Sunday, 12 August 2012

Mies and Frank

Isn't that just bloody marvelous. The Gericke house (1932) was on two levels like the Tugendhart House, so I think you came down to the main level via the spiral stair. The Robie House entrance is also to the rear, but more conventionally on to the ground floor. Other than that, the relation of these pictures tells a thousand words. By spotting the grand piano bottom left, you appreciate the huge scale and glass walled nature of the Gericke living space, while Wright is still punching holes in walls.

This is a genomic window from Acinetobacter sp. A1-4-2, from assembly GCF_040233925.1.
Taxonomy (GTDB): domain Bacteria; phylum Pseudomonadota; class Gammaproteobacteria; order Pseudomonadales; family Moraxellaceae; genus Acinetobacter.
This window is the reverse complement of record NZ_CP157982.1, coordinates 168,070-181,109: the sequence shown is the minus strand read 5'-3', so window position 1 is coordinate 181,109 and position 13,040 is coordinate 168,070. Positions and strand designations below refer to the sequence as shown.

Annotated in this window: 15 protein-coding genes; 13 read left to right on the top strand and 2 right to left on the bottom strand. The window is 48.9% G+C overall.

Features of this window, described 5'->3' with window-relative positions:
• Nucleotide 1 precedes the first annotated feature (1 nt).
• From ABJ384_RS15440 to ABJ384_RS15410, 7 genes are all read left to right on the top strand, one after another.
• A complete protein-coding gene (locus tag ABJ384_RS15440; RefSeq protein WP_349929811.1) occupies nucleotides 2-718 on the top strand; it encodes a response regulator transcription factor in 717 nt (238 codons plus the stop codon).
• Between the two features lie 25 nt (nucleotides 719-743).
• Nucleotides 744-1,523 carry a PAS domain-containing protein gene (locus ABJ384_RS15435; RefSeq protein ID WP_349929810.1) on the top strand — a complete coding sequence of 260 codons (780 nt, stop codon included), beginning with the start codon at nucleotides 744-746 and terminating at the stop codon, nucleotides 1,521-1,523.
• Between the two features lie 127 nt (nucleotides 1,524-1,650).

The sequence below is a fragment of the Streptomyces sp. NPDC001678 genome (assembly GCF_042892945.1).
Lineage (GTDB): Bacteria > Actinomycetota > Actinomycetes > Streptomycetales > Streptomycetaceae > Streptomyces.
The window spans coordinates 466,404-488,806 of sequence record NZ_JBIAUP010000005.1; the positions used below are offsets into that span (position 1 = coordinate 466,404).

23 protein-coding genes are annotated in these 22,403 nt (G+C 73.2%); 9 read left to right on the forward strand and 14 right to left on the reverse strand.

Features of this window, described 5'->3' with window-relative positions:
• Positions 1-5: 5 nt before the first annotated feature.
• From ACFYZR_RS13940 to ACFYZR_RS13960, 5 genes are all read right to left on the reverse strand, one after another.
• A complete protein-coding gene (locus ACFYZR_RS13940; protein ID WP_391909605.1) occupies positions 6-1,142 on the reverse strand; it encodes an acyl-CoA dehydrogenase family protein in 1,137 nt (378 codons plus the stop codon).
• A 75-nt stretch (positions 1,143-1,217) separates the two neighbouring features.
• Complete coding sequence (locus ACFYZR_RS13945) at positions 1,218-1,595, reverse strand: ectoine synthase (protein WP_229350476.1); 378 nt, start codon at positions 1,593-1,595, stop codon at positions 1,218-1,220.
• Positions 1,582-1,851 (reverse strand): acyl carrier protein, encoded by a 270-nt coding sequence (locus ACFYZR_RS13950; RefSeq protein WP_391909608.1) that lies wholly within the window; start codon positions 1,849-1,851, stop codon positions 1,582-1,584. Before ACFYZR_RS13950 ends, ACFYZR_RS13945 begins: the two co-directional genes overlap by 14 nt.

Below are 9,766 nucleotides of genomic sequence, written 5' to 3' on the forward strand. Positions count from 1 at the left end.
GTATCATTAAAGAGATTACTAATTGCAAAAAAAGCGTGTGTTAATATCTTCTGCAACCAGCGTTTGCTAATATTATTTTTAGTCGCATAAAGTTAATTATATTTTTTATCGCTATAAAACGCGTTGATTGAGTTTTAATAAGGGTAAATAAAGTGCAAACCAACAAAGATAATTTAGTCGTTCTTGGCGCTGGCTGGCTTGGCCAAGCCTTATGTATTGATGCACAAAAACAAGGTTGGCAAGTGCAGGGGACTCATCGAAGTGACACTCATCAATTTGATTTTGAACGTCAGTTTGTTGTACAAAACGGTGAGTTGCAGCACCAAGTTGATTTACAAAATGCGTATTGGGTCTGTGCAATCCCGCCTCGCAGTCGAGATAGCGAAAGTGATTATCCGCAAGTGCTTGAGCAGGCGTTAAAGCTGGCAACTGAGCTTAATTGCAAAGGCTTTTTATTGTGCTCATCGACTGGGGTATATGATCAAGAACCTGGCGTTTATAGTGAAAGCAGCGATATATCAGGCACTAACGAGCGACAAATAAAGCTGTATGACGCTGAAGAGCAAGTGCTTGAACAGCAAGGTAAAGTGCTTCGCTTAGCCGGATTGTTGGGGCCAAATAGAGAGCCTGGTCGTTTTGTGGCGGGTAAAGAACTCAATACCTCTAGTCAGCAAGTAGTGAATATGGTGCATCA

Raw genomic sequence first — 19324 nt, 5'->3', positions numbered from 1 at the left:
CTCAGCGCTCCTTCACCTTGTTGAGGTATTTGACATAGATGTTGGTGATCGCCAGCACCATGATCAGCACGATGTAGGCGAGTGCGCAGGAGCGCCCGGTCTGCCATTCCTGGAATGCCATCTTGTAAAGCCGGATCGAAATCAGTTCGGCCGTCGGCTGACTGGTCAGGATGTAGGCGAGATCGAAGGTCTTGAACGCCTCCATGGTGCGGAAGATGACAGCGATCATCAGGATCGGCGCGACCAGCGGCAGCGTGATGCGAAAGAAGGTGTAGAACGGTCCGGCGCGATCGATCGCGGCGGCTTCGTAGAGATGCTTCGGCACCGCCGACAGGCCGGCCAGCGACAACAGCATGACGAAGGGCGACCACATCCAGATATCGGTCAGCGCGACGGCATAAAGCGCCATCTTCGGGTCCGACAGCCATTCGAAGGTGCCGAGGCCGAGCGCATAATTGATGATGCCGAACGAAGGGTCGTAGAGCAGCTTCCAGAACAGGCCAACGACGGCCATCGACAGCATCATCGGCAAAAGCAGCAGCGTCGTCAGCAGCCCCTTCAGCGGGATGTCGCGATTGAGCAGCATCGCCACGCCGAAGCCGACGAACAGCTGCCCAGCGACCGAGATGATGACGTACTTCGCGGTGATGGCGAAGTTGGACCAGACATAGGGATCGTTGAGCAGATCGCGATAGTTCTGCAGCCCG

Corbusier understood architecture in terms of boxes, very good boxes, very handy boxes, but both Frank Lloyd Wright and Mies understand it rather more inconveniently as planes, in FLW's case, plains. The Gericke house was to be stuck on the banks of the Wannsee outside Berlin, and we should note that all the inconvenient stuff of living, that occupied by servants and children, gets put in to boxes, leaving your haute bourgeois to roam around inside to out unencumbered by walls. Note they share the same plinth on the long axis. I shall recline for the rest of the day.

1 comment:

  1. Hey Paul
    Tripped over your site which Google led me to via your earlier Keith Richards comment. Are you in recovery? You can Google artist Henry Bogle to see mt artwork. My email is

    Best, Henry